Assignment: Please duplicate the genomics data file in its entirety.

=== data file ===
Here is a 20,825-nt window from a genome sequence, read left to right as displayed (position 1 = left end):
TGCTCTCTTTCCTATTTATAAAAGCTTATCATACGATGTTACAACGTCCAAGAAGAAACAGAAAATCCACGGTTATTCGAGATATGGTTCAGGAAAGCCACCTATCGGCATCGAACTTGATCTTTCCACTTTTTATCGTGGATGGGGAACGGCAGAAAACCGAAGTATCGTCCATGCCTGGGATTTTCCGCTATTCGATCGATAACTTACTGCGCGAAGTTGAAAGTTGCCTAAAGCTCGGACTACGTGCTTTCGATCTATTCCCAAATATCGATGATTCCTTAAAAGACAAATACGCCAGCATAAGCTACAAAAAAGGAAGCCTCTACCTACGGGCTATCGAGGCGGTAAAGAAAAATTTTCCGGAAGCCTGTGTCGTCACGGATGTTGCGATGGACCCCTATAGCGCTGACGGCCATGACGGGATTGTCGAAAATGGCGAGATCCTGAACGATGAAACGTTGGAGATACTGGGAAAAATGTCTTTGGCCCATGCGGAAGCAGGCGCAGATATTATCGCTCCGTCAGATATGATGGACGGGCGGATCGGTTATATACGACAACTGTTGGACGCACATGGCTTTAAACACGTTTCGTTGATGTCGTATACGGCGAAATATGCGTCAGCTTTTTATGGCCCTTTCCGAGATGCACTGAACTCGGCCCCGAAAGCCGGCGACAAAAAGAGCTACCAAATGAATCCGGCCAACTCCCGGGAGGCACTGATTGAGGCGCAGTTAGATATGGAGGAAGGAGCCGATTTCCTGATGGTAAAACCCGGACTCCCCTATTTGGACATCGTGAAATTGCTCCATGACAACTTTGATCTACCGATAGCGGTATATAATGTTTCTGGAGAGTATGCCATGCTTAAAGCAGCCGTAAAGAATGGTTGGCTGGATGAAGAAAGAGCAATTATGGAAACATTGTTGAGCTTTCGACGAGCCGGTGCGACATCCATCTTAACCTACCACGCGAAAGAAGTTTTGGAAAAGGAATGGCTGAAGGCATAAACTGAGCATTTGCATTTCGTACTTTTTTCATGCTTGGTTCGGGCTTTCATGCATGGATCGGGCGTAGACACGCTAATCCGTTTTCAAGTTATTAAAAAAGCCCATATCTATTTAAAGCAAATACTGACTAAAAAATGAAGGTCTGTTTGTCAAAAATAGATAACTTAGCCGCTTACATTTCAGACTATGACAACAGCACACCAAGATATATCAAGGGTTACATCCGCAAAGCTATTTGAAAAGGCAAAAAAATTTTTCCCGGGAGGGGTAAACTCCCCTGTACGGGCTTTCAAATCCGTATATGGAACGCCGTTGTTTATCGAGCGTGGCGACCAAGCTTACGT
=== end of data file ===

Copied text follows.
Here is a 20,825-nt window from a genome sequence, read left to right as displayed (position 1 = left end):
TGCTCTCTTTCCTATTTATAAAAGCTTATCATACGATGTTACAACGTCCAAGAAGAAACAGAAAATCCACGGTTATTCGAGATATGGTTCAGGAAAGCCACCTATCGGCATCGAACTTGATCTTTCCACTTTTTATCGTGGATGGGGAACGGCAGAAAACCGAAGTATCGTCCATGCCTGGGATTTTCCGCTATTCGATCGATAACTTACTGCGCGAAGTTGAAAGTTGCCTAAAGCTCGGACTACGTGCTTTCGATCTATTCCCAAATATCGATGATTCCTTAAAAGACAAATACGCCAGCATAAGCTACAAAAAAGGAAGCCTCTACCTACGGGCTATCGAGGCGGTAAAGAAAAATTTTCCGGAAGCCTGTGTCGTCACGGATGTTGCGATGGACCCCTATAGCGCTGACGGCCATGACGGGATTGTCGAAAATGGCGAGATCCTGAACGATGAAACGTTGGAGATACTGGGAAAAATGTCTTTGGCCCATGCGGAAGCAGGCGCAGATATTATCGCTCCGTCAGATATGATGGACGGGCGGATCGGTTATATACGACAACTGTTGGACGCACATGGCTTTAAACACGTTTCGTTGATGTCGTATACGGCGAAATATGCGTCAGCTTTTTATGGCCCTTTCCGAGATGCACTGAACTCGGCCCCGAAAGCCGGCGACAAAAAGAGCTACCAAATGAATCCGGCCAACTCCCGGGAGGCACTGATTGAGGCGCAGTTAGATATGGAGGAAGGAGCCGATTTCCTGATGGTAAAACCCGGACTCCCCTATTTGGACATCGTGAAATTGCTCCATGACAACTTTGATCTACCGATAGCGGTATATAATGTTTCTGGAGAGTATGCCATGCTTAAAGCAGCCGTAAAGAATGGTTGGCTGGATGAAGAAAGAGCAATTATGGAAACATTGTTGAGCTTTCGACGAGCCGGTGCGACATCCATCTTAACCTACCACGCGAAAGAAGTTTTGGAAAAGGAATGGCTGAAGGCATAAACTGAGCATTTGCATTTCGTACTTTTTTCATGCTTGGTTCGGGCTTTCATGCATGGATCGGGCGTAGACACGCTAATCCGTTTTCAAGTTATTAAAAAAGCCCATATCTATTTAAAGCAAATACTGACTAAAAAATGAAGGTCTGTTTGTCAAAAATAGATAACTTAGCCGCTTACATTTCAGACTATGACAACAGCACACCAAGATATATCAAGGGTTACATCCGCAAAGCTATTTGAAAAGGCAAAAAAATTTTTCCCGGGAGGGGTAAACTCCCCTGTACGGGCTTTCAAATCCGTATATGGAACGCCGTTGTTTATCGAGCGTGGCGACCAAGCTTACGT